This is an event which takes place on the 14th of each month. More info, and other days may be found here.
A lot of years ago, I was the person who took notes at church Vestry meetings. A woman who was forty years older, told me that my job was a very, very important one; that I was writing history. I was so impressed, and truly awestruck with the responsibility and the necessity of the work I was doing. As I came to this monthly event, hosted by Little Jenny Wren, I thought of the older woman's words, and realized that our blogs, our online journals are history. As long as nothing happens or crashes or gets lost on the internet, our words are out there for future generations to read, and perhaps marvel at. Each of us writes about something different because each of us is different. Each of us is important. All our words are adding to the knowledge which future generations will have of people living right now, in 2008.
I have kept a written journal very infrequently over the years, but occasionally I used to write about a day; a day with all its daily details. I got up, I did such and such, I ate such and such. I wanted there to be a record if my kids ever were interested in an average day in the life of their parents. And now this opportunity arises. Jenny Wren has given us all a gift by suggesting this monthly topic. They say that life is in the details, and that is what this posting will be. The quotidian details of a Sunday in late summer.
I awoke to the sounds of light rain and "chickadee, dee, dee" in the air. Yesterday Tom put up the bird feeders, and this morning the birds were happily eating away. It is a miracle to me how they come back every year. Are they the same birds? Children? Newcomers?
I came down and recounted to Tom the whole Gilmore Girls episode I watched after he went to bed early last night. I love that show. I have just begun the second season, and am thrilled with the writing, the wit, the cultural references, the characters, the heart. As I was telling the story, I was reminded of the year I went to summer school in college taking a course in 18th Century British literature. I'd come back home after class, and Tom would tell me all about that morning's Andy Griffith show episode. I guess that pretty much represents the range of my interests from Samuel Richardson to Andy and Barney. :<) I then went along with my daily routine; a bowl of yogurt and fruit, followed by a cup of coffee with honey, seated each morning at a little café table, which is really my computer desk, sitting across from you, the bloggers I so enjoy visiting. I went outdoors during a pause in the rain to take my Sunday Stroll. It is lovely to still see flowers this time of year. After posting this entry, I revived myself with chocolate cake left over from a Friday evening birthday party for a friend, and a glass of milk. Spent some time chopping up onions for the freezer. I don't have any place to store onions so this is the way I'm going to preserve them.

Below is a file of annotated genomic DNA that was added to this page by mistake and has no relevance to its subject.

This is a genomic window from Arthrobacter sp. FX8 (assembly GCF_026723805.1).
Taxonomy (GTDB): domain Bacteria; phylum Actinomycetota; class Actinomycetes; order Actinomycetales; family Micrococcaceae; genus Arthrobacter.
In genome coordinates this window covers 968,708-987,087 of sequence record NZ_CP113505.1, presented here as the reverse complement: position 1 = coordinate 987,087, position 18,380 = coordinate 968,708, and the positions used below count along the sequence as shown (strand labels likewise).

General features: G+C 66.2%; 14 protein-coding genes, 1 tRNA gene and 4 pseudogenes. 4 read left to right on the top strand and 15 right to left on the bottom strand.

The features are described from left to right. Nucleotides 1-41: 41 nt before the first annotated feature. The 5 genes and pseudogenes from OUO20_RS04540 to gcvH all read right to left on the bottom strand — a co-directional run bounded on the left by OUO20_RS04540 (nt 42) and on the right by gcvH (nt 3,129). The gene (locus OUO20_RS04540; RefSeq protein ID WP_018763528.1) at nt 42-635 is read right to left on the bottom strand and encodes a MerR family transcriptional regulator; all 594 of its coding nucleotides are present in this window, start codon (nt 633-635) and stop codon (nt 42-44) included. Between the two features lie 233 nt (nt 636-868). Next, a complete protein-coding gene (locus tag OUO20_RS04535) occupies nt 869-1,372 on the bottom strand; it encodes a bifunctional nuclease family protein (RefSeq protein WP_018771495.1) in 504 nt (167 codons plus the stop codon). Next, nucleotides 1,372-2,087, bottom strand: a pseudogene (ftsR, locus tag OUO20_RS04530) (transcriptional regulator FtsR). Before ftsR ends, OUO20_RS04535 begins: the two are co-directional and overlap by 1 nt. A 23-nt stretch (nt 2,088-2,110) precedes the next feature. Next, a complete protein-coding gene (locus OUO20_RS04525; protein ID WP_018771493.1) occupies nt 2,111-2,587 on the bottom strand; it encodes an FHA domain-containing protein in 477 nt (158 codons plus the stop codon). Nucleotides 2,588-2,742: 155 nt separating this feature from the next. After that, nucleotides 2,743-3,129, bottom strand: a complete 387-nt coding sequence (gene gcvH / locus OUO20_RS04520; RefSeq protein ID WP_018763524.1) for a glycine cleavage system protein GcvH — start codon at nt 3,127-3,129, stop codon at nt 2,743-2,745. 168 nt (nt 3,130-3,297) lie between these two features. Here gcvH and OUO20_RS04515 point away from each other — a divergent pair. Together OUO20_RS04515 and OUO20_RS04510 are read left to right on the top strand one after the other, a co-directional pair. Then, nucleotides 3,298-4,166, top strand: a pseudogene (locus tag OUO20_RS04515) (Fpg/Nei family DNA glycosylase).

Ate homemade bread, toasted, and orange juice. I'm not a lunch girl, and I prefer to spread my 'breakfast' foods throughout the day.
Did some reading in Donald Hall's memoir, Unpacking the Boxes.
Took a shower, and got dressed up for a big occasion. Susy turned 80 today, and the only present she wanted was for her son, his wife, one of their sons (the other is away at college), and Tom and I to go out to a restaurant together. We drove down to her house, and she offered us champagne and some fine conversation, and then we piled into her van, and she drove us to this gorgeous spot. Here is the view out the window.
Though the restaurant menu offered mostly meat and fish, the soup for the day was a vegetarian vegetable. Along with this delicious soup, there was fresh crusty bread, and freshly made mashed potatoes. Afterwards, we went back to the birthday girl's house for her apple kuchen, a perfect ending to a beautiful occasion.
A musical note: on the way down, Tom and I listened to Vashti Bunyan's Just Another Diamond Day, a 1970 album by an artist I just recently heard of on the Bread and Roses sidebar. I love her. She reminds me of Donovan in those days, singing of gentle pastoral pleasures. She has the most ethereal voice, and her songs are like a meditation on the simple and meaningful.
"A day is a fine thing, and we shall never see this day again."
Gladys Taber, Stillmeadow and Sugarbridge, 1953